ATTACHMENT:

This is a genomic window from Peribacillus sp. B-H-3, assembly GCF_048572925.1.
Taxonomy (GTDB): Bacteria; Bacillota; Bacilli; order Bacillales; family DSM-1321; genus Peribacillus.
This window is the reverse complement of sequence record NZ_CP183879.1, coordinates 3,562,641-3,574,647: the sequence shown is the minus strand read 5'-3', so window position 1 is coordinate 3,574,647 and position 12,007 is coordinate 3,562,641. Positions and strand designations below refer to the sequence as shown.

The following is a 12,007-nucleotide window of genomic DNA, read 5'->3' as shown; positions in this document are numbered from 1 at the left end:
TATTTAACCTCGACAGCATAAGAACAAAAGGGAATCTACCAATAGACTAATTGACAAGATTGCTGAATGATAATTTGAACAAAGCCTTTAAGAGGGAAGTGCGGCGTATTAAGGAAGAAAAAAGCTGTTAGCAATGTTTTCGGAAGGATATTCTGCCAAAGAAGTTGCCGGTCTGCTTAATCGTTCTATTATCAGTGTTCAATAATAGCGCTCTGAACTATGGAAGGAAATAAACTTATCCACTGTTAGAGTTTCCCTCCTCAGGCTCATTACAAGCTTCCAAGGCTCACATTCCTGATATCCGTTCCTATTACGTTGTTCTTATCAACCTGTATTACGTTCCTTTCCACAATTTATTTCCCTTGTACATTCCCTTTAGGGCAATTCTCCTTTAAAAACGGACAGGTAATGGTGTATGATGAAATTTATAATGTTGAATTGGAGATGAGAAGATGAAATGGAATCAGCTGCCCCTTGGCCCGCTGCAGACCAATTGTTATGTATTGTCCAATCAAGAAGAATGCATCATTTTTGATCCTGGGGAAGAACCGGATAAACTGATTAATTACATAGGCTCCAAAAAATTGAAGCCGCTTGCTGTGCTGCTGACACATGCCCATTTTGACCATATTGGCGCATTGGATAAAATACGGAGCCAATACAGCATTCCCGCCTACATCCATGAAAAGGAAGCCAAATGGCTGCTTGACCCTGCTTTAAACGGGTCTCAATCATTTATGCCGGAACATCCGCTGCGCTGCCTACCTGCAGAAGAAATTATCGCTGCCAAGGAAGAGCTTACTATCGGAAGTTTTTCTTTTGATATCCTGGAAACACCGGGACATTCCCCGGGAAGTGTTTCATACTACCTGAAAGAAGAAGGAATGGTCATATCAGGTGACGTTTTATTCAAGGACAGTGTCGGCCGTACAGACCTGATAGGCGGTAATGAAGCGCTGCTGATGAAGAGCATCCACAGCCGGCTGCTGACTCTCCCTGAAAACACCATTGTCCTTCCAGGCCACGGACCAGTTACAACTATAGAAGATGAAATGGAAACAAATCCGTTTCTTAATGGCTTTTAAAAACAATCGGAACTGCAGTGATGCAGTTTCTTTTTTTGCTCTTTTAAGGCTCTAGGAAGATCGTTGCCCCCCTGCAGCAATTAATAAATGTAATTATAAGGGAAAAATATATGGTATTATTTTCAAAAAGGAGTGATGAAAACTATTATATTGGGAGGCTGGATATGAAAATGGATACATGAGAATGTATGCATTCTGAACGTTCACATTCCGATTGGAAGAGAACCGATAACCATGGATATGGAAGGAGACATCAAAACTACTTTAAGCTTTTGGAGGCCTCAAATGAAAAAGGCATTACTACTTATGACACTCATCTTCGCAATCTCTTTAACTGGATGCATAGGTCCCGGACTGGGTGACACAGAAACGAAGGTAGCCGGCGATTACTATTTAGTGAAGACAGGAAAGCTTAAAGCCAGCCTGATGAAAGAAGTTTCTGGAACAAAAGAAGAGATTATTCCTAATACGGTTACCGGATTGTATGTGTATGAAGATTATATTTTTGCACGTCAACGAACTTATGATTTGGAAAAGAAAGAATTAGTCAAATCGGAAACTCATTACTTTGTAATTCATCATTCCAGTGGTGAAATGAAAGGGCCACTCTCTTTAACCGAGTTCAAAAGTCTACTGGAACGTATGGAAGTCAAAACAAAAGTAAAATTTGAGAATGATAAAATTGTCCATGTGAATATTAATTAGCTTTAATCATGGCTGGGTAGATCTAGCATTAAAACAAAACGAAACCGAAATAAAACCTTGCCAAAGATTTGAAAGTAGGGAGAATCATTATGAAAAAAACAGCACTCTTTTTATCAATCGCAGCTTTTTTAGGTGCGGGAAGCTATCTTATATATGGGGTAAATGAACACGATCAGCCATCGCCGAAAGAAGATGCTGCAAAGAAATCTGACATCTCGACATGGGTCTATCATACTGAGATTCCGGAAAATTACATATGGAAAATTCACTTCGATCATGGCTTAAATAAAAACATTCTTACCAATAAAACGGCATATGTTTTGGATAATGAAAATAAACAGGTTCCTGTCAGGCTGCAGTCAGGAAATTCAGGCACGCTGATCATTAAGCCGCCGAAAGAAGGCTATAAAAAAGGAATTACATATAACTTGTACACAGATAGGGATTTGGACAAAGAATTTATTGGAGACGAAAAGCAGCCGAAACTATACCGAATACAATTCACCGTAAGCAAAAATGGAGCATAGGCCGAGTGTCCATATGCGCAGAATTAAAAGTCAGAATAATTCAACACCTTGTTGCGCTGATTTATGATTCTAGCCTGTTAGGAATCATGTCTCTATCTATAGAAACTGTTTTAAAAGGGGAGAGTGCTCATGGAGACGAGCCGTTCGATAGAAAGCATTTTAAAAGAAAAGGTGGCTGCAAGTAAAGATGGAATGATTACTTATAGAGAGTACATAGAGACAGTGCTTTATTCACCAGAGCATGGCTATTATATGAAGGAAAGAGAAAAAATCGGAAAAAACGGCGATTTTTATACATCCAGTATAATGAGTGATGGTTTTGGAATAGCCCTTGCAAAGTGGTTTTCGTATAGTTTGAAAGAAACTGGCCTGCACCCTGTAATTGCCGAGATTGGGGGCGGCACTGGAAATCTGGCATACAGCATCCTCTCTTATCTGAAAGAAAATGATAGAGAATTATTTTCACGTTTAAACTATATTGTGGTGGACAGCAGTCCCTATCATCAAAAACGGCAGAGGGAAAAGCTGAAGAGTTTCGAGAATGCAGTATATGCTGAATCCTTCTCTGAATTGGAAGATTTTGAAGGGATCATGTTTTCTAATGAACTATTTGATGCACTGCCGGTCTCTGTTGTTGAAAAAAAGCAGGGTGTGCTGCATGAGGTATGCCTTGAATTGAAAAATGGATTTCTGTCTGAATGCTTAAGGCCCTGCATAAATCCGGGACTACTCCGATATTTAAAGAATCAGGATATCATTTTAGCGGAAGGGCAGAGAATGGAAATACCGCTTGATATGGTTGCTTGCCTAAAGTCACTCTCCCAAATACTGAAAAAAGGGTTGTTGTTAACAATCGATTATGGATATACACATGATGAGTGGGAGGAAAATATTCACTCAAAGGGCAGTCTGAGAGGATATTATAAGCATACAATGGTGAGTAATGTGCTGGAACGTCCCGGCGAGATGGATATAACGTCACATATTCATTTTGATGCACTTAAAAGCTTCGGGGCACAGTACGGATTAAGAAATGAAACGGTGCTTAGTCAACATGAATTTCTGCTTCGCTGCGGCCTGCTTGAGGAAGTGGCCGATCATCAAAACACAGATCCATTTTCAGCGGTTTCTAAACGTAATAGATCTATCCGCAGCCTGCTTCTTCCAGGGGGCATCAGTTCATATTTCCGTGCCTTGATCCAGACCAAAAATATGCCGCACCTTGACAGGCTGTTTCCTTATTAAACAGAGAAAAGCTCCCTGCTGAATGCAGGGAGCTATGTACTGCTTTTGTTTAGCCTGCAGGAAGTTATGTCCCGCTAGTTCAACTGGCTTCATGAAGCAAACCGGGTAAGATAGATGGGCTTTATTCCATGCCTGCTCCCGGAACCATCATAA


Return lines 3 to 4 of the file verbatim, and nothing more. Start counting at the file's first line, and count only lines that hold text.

This window is the reverse complement of sequence record NZ_CP183879.1, coordinates 3,562,641-3,574,647: the sequence shown is the minus strand read 5'-3', so window position 1 is coordinate 3,574,647 and position 12,007 is coordinate 3,562,641. Positions and strand designations below refer to the sequence as shown.

The following is a 12,007-nucleotide window of genomic DNA, read 5'->3' as shown; positions in this document are numbered from 1 at the left end: